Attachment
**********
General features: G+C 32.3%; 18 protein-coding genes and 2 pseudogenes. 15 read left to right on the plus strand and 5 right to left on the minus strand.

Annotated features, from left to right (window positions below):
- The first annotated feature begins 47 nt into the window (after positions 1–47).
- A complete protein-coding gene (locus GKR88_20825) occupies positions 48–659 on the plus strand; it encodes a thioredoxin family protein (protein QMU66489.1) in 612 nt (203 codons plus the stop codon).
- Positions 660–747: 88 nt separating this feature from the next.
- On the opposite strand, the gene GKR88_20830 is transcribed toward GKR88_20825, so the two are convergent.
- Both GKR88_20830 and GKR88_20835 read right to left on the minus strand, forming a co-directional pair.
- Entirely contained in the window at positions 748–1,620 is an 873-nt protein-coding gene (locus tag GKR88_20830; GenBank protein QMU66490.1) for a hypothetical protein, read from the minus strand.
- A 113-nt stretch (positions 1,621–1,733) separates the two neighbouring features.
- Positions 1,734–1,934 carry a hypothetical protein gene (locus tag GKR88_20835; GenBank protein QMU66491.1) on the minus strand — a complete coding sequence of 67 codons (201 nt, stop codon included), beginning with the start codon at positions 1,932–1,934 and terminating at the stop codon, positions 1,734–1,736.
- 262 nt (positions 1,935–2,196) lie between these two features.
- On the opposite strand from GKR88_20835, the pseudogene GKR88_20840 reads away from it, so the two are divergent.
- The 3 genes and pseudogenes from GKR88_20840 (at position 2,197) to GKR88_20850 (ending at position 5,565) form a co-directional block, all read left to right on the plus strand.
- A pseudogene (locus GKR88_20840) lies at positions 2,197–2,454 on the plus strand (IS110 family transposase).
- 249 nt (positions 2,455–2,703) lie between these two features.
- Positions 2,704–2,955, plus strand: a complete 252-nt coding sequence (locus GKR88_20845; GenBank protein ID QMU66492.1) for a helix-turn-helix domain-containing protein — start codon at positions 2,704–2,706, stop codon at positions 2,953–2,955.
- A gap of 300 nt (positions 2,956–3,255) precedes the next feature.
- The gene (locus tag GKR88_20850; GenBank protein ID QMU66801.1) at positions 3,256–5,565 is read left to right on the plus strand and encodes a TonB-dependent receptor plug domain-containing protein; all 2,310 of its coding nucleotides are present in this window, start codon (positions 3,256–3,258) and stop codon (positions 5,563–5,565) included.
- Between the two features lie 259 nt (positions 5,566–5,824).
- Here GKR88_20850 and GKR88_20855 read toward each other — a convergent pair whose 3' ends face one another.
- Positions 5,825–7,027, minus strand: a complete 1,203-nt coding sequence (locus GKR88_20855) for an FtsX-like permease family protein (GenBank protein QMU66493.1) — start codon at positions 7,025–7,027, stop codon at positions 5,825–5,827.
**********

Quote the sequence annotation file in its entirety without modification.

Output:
General features: G+C 32.3%; 18 protein-coding genes and 2 pseudogenes. 15 read left to right on the plus strand and 5 right to left on the minus strand.

Annotated features, from left to right (window positions below):
- The first annotated feature begins 47 nt into the window (after positions 1–47).
- A complete protein-coding gene (locus GKR88_20825) occupies positions 48–659 on the plus strand; it encodes a thioredoxin family protein (protein QMU66489.1) in 612 nt (203 codons plus the stop codon).
- Positions 660–747: 88 nt separating this feature from the next.
- On the opposite strand, the gene GKR88_20830 is transcribed toward GKR88_20825, so the two are convergent.
- Both GKR88_20830 and GKR88_20835 read right to left on the minus strand, forming a co-directional pair.
- Entirely contained in the window at positions 748–1,620 is an 873-nt protein-coding gene (locus tag GKR88_20830; GenBank protein QMU66490.1) for a hypothetical protein, read from the minus strand.
- A 113-nt stretch (positions 1,621–1,733) separates the two neighbouring features.
- Positions 1,734–1,934 carry a hypothetical protein gene (locus tag GKR88_20835; GenBank protein QMU66491.1) on the minus strand — a complete coding sequence of 67 codons (201 nt, stop codon included), beginning with the start codon at positions 1,932–1,934 and terminating at the stop codon, positions 1,734–1,736.
- 262 nt (positions 1,935–2,196) lie between these two features.
- On the opposite strand from GKR88_20835, the pseudogene GKR88_20840 reads away from it, so the two are divergent.
- The 3 genes and pseudogenes from GKR88_20840 (at position 2,197) to GKR88_20850 (ending at position 5,565) form a co-directional block, all read left to right on the plus strand.
- A pseudogene (locus GKR88_20840) lies at positions 2,197–2,454 on the plus strand (IS110 family transposase).
- 249 nt (positions 2,455–2,703) lie between these two features.
- Positions 2,704–2,955, plus strand: a complete 252-nt coding sequence (locus GKR88_20845; GenBank protein ID QMU66492.1) for a helix-turn-helix domain-containing protein — start codon at positions 2,704–2,706, stop codon at positions 2,953–2,955.
- A gap of 300 nt (positions 2,956–3,255) precedes the next feature.
- The gene (locus tag GKR88_20850; GenBank protein ID QMU66801.1) at positions 3,256–5,565 is read left to right on the plus strand and encodes a TonB-dependent receptor plug domain-containing protein; all 2,310 of its coding nucleotides are present in this window, start codon (positions 3,256–3,258) and stop codon (positions 5,563–5,565) included.
- Between the two features lie 259 nt (positions 5,566–5,824).
- Here GKR88_20850 and GKR88_20855 read toward each other — a convergent pair whose 3' ends face one another.
- Positions 5,825–7,027, minus strand: a complete 1,203-nt coding sequence (locus GKR88_20855) for an FtsX-like permease family protein (GenBank protein QMU66493.1) — start codon at positions 7,025–7,027, stop codon at positions 5,825–5,827.